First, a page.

The state remains necessary to capitalism for all the reasons posited by classical Marxist theory — and for these same reasons, the state also maintains its “tendency toward autonomy.” These functions include maintaining capitalist hegemony over the working class, repression when that doesn’t work, mediation between competing capitals, provision of basic infrastructure — as well as extra-national defense of local capital, in other words, imperialism.


  1. Because I read this book while doing work on a future article for ATC on globalization and uneven and combined development, I was struck in a new way by some of Callinicos’ arguments. Rather than incorporate my ideas on this in the ATC article, which is already outgrowing its original intention, l decided to put them in this brief review — whose purpose, I promise, is not to rehash the “nature of the Soviet Union” debate despite its starting point in the British/IS/SWP theory of state capitalism.
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  2. Draper’s notion of the “tendency toward state atonomy;” derived from Marx’s analysis of the development of the bourgeois state and the experience of Bonapartism, has nothing, to do with the structuralist notion of the relative autonomy and/or the relative autonomy and/or determination” of the structures of “base” and “superstructure;” including the state, as developed by Althusser, Draper, following Marx, is dealing with the relation of a living social class and historical subject to political institutions it has created and molded in the process of class struggle, first against the ancien regrme and later against the proletariat, yet which it cannot itself administer on its own. As Norman Geras wrote some time ago, “The Althusserrian universe is governed by structures and the only subjects that populate it are those subject to this government, their places and functions marked out for them by its ubiquitous hegemony.” (in Western Marxism: A Critical Reader, Verso, 1978). Callinicos, to his credit, presents a similar view in Althusser’s Marxism, Pluto Press, 1976.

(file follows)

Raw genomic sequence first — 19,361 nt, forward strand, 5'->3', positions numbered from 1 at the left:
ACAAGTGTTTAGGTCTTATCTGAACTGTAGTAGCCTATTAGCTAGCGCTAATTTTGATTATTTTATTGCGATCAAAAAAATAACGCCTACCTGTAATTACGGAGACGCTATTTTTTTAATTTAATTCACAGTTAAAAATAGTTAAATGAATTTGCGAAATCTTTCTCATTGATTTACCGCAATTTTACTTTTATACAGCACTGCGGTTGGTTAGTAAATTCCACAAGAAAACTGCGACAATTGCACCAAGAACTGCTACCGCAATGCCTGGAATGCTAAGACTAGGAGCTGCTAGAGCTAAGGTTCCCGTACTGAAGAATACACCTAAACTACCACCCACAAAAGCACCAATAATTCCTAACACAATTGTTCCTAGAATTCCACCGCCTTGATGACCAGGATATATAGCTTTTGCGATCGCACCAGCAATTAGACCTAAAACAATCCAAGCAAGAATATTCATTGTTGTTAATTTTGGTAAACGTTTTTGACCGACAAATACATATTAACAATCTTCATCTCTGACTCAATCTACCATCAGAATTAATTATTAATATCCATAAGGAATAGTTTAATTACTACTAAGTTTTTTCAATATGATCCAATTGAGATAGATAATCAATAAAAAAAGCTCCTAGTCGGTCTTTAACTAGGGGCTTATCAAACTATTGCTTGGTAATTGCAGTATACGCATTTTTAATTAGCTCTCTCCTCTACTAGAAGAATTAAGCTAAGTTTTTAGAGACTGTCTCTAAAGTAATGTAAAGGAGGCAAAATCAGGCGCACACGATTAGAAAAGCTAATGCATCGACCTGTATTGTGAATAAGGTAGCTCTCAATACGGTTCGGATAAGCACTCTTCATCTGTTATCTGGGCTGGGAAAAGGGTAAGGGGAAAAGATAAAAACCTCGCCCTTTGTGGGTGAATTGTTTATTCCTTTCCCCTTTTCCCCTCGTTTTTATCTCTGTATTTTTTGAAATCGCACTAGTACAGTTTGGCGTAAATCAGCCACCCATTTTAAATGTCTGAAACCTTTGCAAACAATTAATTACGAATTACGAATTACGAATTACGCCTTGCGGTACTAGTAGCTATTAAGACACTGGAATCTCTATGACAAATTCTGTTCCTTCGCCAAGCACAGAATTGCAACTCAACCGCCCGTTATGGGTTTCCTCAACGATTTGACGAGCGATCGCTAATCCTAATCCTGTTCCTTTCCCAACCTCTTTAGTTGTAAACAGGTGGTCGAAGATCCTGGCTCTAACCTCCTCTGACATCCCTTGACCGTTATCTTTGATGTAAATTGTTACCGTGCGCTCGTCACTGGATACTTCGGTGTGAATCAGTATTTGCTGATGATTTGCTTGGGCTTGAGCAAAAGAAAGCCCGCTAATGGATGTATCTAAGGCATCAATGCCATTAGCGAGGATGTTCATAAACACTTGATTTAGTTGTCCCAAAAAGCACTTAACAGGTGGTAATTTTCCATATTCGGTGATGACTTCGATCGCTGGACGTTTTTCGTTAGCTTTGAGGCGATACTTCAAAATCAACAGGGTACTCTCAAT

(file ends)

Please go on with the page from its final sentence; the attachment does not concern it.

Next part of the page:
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  3. Interestingly, Bukharin’s basis for the rise of the “state-capitalist trust,” the fusion of state and economy, lies in the growing concentration and centralization of capital. Yet, we can see today it is precisely the global centralization of huge (nationally situated) concentrations of capital in the multinational corporation that lay the basis for both capital’s decentralized” production strategies and its growing “independence” from the national state. While the real nature of the capitalist state allows for the latter, it precludes the sort of development Bukharin speculated on.
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  4. For analysis of this trend see forthcoming articles by the author in Against The Current and Latin American Perspectives, as well as the Labor Notes book Unions and Free Trade: Solidarity or Competition, co-authored with Mary McGinn.
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ATC 52, September-October 1994